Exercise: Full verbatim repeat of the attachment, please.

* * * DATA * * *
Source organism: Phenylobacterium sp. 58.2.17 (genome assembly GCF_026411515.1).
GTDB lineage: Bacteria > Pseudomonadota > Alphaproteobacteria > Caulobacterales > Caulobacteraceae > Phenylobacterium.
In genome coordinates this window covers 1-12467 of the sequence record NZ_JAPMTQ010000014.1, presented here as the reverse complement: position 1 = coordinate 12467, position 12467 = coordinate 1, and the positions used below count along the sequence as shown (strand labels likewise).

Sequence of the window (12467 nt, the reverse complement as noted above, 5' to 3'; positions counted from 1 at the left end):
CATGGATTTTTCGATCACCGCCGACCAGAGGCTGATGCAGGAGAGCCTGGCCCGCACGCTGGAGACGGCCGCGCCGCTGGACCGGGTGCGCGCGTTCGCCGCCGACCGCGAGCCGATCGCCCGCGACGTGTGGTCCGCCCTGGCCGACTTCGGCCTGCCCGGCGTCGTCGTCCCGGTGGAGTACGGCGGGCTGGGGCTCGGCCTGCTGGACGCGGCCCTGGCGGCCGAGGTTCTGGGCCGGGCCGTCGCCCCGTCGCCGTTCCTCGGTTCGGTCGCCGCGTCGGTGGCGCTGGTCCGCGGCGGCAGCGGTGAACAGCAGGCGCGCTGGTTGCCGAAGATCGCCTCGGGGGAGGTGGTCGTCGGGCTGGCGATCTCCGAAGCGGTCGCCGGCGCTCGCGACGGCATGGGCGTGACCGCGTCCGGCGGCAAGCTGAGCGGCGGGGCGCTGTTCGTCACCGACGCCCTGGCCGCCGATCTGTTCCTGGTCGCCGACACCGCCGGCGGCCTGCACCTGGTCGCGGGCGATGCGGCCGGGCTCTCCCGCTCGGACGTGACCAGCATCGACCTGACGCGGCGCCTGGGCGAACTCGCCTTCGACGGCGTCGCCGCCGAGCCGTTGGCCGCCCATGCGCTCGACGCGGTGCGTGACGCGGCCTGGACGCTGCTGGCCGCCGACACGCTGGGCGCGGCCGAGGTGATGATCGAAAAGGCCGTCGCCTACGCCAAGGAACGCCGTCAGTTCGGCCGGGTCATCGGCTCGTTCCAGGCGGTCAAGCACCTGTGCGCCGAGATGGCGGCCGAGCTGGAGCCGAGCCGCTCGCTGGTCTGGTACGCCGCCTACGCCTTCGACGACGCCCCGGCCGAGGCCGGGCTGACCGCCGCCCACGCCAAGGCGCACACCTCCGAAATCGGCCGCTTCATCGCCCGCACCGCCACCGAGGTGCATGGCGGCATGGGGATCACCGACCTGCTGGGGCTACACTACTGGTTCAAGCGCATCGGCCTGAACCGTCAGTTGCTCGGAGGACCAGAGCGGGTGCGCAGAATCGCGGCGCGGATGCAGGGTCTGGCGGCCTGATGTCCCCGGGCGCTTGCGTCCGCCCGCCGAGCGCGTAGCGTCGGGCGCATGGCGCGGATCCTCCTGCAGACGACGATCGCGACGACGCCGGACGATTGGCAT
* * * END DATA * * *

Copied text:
Source organism: Phenylobacterium sp. 58.2.17 (genome assembly GCF_026411515.1).
GTDB lineage: Bacteria > Pseudomonadota > Alphaproteobacteria > Caulobacterales > Caulobacteraceae > Phenylobacterium.
In genome coordinates this window covers 1-12467 of the sequence record NZ_JAPMTQ010000014.1, presented here as the reverse complement: position 1 = coordinate 12467, position 12467 = coordinate 1, and the positions used below count along the sequence as shown (strand labels likewise).

Sequence of the window (12467 nt, the reverse complement as noted above, 5' to 3'; positions counted from 1 at the left end):
CATGGATTTTTCGATCACCGCCGACCAGAGGCTGATGCAGGAGAGCCTGGCCCGCACGCTGGAGACGGCCGCGCCGCTGGACCGGGTGCGCGCGTTCGCCGCCGACCGCGAGCCGATCGCCCGCGACGTGTGGTCCGCCCTGGCCGACTTCGGCCTGCCCGGCGTCGTCGTCCCGGTGGAGTACGGCGGGCTGGGGCTCGGCCTGCTGGACGCGGCCCTGGCGGCCGAGGTTCTGGGCCGGGCCGTCGCCCCGTCGCCGTTCCTCGGTTCGGTCGCCGCGTCGGTGGCGCTGGTCCGCGGCGGCAGCGGTGAACAGCAGGCGCGCTGGTTGCCGAAGATCGCCTCGGGGGAGGTGGTCGTCGGGCTGGCGATCTCCGAAGCGGTCGCCGGCGCTCGCGACGGCATGGGCGTGACCGCGTCCGGCGGCAAGCTGAGCGGCGGGGCGCTGTTCGTCACCGACGCCCTGGCCGCCGATCTGTTCCTGGTCGCCGACACCGCCGGCGGCCTGCACCTGGTCGCGGGCGATGCGGCCGGGCTCTCCCGCTCGGACGTGACCAGCATCGACCTGACGCGGCGCCTGGGCGAACTCGCCTTCGACGGCGTCGCCGCCGAGCCGTTGGCCGCCCATGCGCTCGACGCGGTGCGTGACGCGGCCTGGACGCTGCTGGCCGCCGACACGCTGGGCGCGGCCGAGGTGATGATCGAAAAGGCCGTCGCCTACGCCAAGGAACGCCGTCAGTTCGGCCGGGTCATCGGCTCGTTCCAGGCGGTCAAGCACCTGTGCGCCGAGATGGCGGCCGAGCTGGAGCCGAGCCGCTCGCTGGTCTGGTACGCCGCCTACGCCTTCGACGACGCCCCGGCCGAGGCCGGGCTGACCGCCGCCCACGCCAAGGCGCACACCTCCGAAATCGGCCGCTTCATCGCCCGCACCGCCACCGAGGTGCATGGCGGCATGGGGATCACCGACCTGCTGGGGCTACACTACTGGTTCAAGCGCATCGGCCTGAACCGTCAGTTGCTCGGAGGACCAGAGCGGGTGCGCAGAATCGCGGCGCGGATGCAGGGTCTGGCGGCCTGATGTCCCCGGGCGCTTGCGTCCGCCCGCCGAGCGCGTAGCGTCGGGCGCATGGCGCGGATCCTCCTGCAGACGACGATCGCGACGACGCCGGACGATTGGCAT